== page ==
The Centers for Disease Control and Prevention (CDC) is investigating whether romaine lettuce recalled voluntarily by Tanimura & Antle, a Salinas, Calif.-based produce company, is linked to an outbreak of E. coli O157:H7 in six states.
According to CDC, a dozen people infected with the outbreak strain of E. coli have been reported, with five hospitalizations and no deaths. While genome sequencing revealed a sample of romaine lettuce recalled from the company was the same as the strain identified among those getting sick, a spokesperson from CDC says that the data alone is not enough to prove a link in the outbreak back to Tanimura & Antle.
“There is not enough epidemiologic and traceback information available at this time to determine if ill people got sick from eating Tanimura & Antle romaine lettuce,” the spokesperson says. “The investigation is ongoing to determine if additional products may be contaminated with the outbreak strain of E. coli.”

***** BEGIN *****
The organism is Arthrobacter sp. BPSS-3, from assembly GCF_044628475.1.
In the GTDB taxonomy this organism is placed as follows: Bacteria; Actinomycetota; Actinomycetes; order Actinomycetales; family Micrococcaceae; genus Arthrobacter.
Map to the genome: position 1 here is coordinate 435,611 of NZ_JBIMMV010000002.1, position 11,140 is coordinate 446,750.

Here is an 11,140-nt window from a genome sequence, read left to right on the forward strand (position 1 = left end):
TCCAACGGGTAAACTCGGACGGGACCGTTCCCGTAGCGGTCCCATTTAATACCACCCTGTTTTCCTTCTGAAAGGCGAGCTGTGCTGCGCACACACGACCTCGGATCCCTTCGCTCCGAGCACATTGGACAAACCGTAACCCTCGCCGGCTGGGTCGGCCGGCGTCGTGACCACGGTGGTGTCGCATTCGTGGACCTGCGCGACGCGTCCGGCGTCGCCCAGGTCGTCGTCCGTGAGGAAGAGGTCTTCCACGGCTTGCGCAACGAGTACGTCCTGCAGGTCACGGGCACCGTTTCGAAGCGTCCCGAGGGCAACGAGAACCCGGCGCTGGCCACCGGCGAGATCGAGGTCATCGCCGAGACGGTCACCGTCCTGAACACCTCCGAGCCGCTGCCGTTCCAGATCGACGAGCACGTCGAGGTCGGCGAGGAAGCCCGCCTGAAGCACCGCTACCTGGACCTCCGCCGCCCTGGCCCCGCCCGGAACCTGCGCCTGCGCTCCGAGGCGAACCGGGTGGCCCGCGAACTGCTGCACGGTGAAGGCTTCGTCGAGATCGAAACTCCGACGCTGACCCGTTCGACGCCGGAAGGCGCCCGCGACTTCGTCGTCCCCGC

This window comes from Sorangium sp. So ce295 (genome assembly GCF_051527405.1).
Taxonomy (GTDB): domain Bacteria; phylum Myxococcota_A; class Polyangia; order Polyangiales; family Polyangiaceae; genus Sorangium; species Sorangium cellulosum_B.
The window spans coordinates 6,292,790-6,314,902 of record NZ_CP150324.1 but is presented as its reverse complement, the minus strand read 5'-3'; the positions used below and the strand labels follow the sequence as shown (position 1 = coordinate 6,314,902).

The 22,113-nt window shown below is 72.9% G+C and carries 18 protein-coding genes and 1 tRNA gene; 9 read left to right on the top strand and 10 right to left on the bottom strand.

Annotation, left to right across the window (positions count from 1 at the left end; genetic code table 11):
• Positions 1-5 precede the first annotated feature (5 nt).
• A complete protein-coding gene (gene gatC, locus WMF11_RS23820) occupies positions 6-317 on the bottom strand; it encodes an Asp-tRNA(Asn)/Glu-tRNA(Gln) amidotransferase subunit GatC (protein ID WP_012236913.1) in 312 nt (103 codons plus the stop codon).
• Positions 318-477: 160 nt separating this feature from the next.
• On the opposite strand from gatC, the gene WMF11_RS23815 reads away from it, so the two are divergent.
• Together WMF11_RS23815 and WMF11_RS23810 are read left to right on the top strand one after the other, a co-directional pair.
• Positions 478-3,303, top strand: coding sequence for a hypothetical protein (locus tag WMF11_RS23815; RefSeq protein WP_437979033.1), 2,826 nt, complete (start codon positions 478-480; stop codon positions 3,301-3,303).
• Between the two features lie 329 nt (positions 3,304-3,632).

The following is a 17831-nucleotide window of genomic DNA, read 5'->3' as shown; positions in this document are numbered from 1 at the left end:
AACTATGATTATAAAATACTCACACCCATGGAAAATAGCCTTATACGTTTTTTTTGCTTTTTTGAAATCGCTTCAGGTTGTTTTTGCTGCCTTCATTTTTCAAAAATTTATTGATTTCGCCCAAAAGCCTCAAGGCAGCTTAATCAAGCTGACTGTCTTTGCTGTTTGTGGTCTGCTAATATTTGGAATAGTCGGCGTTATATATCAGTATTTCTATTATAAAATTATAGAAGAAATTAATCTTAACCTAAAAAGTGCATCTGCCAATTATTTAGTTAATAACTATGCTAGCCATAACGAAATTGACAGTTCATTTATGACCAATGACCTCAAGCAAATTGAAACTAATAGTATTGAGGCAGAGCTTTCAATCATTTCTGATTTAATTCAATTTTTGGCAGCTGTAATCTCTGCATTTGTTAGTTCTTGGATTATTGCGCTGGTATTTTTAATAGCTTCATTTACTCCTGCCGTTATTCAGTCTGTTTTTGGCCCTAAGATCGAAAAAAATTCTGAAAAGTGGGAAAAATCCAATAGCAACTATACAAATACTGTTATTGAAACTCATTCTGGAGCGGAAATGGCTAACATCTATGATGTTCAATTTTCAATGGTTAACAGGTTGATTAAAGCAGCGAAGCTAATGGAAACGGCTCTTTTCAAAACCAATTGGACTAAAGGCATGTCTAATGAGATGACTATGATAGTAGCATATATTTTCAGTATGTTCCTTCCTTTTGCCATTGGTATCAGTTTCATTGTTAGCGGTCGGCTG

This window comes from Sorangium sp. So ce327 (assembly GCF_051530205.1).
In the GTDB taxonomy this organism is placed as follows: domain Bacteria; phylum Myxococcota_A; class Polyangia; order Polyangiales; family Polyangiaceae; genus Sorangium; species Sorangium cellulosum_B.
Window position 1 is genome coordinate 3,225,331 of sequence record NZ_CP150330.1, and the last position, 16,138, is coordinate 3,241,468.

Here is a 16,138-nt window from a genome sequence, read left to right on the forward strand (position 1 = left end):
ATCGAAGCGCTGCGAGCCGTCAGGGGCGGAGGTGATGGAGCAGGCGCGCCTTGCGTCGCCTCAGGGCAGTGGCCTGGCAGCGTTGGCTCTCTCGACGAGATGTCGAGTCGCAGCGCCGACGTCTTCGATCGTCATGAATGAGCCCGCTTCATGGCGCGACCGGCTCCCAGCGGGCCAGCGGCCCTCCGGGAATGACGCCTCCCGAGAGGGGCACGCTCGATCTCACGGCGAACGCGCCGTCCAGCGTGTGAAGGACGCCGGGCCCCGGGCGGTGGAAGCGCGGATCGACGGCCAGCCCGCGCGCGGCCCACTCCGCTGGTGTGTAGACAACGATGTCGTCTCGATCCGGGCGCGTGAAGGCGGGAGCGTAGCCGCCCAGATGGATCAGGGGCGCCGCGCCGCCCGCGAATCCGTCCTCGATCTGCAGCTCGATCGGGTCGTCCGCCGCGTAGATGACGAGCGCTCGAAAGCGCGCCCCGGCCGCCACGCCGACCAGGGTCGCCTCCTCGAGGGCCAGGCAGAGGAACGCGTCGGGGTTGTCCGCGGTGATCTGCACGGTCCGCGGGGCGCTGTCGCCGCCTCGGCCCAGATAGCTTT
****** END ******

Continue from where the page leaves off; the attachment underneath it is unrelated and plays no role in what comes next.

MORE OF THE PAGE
The packages with alleged possible contamination contain a single head of romaine lettuce with the UPC number 0-27918-20314-9. These have a packed-on date of 10/15/2020 or 10/16/2020. The problem was discovered after a random sample collected and analyzed by the Michigan Department of Agriculture and Rural Development showed a positive test result for E. coli.
The recall is being conducted in consultation with FDA, which announced that a total of 3,396 cartons of potentially affected product were distributed in the U.S., including in Arkansas, Oregon, California, Texas, Oklahoma, Indiana, Nebraska, Missouri, Tennessee, Wisconsin, New Mexico, South Carolina, Washington, North Carolina, Ohio, Virginia, Massachusetts, Illinois, and Puerto Rico.
“It is unlikely that this product remains at retail establishments due to the shelf life of lettuce and the number of days that have passed,” according to a statement released by Tanimura & Antle.